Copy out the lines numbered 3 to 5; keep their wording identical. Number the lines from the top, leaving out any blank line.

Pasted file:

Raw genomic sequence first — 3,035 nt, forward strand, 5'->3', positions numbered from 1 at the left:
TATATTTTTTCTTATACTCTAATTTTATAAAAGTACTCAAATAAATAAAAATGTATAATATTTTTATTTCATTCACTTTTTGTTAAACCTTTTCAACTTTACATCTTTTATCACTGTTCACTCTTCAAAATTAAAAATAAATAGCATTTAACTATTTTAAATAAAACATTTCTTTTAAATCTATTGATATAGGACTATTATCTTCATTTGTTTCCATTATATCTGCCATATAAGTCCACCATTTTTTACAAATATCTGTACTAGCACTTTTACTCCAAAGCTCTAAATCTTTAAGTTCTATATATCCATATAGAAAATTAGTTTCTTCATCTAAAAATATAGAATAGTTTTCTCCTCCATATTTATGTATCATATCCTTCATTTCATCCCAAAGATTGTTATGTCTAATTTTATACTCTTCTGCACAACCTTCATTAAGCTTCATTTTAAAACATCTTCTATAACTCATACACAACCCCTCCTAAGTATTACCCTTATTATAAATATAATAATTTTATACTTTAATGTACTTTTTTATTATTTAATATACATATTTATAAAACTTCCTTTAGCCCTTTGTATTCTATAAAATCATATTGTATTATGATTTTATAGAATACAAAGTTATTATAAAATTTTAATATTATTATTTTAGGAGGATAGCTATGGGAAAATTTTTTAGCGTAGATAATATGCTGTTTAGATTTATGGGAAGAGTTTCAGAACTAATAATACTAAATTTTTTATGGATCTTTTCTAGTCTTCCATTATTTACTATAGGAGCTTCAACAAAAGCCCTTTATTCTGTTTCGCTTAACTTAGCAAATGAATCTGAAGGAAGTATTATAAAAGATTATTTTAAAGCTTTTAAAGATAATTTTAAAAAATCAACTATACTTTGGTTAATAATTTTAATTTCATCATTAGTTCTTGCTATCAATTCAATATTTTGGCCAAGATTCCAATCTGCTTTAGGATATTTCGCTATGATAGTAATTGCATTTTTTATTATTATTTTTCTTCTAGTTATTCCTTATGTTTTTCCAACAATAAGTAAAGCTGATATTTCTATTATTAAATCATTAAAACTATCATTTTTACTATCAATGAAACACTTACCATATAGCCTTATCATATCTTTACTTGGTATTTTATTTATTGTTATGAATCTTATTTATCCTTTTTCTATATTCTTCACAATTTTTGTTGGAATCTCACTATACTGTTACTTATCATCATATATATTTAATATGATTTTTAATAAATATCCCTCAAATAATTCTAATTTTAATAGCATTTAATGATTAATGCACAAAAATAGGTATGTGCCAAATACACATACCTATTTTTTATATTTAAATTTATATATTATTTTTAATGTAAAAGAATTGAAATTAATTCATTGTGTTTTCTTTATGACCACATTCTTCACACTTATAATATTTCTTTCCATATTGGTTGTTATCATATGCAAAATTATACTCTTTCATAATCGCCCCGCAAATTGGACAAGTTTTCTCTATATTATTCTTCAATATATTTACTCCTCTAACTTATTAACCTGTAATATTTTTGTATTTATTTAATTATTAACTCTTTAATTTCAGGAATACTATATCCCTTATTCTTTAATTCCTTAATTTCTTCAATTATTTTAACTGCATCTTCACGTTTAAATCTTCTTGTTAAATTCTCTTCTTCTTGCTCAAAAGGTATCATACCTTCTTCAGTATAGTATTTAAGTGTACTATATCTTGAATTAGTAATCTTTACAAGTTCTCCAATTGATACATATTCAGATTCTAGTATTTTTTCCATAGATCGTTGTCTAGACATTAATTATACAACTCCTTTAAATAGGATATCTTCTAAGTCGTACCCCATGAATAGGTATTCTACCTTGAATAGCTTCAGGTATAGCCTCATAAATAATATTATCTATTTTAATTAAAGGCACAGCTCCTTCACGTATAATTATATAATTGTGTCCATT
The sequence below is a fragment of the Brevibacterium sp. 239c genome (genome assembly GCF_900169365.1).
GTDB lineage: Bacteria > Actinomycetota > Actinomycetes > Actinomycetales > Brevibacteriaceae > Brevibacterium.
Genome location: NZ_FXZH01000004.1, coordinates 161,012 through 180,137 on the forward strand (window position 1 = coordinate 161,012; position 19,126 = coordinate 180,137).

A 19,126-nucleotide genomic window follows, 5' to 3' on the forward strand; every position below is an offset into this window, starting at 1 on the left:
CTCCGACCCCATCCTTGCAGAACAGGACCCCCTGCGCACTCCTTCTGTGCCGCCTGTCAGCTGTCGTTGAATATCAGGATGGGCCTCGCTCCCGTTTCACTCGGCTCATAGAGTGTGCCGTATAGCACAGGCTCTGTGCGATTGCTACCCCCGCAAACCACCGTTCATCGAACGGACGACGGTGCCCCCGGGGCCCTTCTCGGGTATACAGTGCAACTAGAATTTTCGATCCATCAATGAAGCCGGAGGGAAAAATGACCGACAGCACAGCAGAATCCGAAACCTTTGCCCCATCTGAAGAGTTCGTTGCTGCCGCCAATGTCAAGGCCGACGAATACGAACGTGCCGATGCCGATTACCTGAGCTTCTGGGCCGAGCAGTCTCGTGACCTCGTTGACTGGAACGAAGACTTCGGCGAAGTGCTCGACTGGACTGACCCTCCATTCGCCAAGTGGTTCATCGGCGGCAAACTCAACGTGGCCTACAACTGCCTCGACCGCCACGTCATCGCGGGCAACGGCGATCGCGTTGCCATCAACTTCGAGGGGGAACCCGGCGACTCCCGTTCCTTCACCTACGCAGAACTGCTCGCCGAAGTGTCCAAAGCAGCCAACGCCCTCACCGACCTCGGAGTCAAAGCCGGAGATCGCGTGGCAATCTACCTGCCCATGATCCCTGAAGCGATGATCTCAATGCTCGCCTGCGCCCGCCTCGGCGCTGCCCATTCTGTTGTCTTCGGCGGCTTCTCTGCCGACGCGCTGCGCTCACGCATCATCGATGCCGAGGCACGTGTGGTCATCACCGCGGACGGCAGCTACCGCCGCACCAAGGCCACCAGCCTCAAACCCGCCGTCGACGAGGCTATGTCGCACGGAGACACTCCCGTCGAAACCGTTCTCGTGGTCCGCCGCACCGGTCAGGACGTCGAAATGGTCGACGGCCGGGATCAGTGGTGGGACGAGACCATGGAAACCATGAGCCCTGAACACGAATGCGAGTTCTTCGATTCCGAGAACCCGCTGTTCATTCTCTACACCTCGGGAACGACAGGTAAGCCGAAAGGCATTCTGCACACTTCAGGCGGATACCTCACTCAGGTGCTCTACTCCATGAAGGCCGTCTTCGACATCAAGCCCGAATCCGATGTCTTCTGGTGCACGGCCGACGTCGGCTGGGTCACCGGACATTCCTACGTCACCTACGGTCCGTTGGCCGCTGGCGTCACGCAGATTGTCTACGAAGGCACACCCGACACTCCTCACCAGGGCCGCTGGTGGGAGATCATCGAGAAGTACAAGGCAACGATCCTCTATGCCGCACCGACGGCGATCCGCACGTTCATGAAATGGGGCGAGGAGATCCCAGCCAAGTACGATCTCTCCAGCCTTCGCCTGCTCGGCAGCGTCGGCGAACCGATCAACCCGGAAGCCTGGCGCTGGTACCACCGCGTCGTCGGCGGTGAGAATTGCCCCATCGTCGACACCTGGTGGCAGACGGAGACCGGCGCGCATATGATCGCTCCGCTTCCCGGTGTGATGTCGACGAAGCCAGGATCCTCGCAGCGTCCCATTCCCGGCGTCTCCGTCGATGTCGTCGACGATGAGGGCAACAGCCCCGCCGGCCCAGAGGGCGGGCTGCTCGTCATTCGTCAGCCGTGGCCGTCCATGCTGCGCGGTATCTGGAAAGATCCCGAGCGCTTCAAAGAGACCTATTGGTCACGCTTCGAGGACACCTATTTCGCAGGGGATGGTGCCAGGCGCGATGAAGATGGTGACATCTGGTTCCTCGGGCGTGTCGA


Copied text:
The sequence below is a fragment of the Brevibacterium sp. 239c genome (genome assembly GCF_900169365.1).
GTDB lineage: Bacteria > Actinomycetota > Actinomycetes > Actinomycetales > Brevibacteriaceae > Brevibacterium.
Genome location: NZ_FXZH01000004.1, coordinates 161,012 through 180,137 on the forward strand (window position 1 = coordinate 161,012; position 19,126 = coordinate 180,137).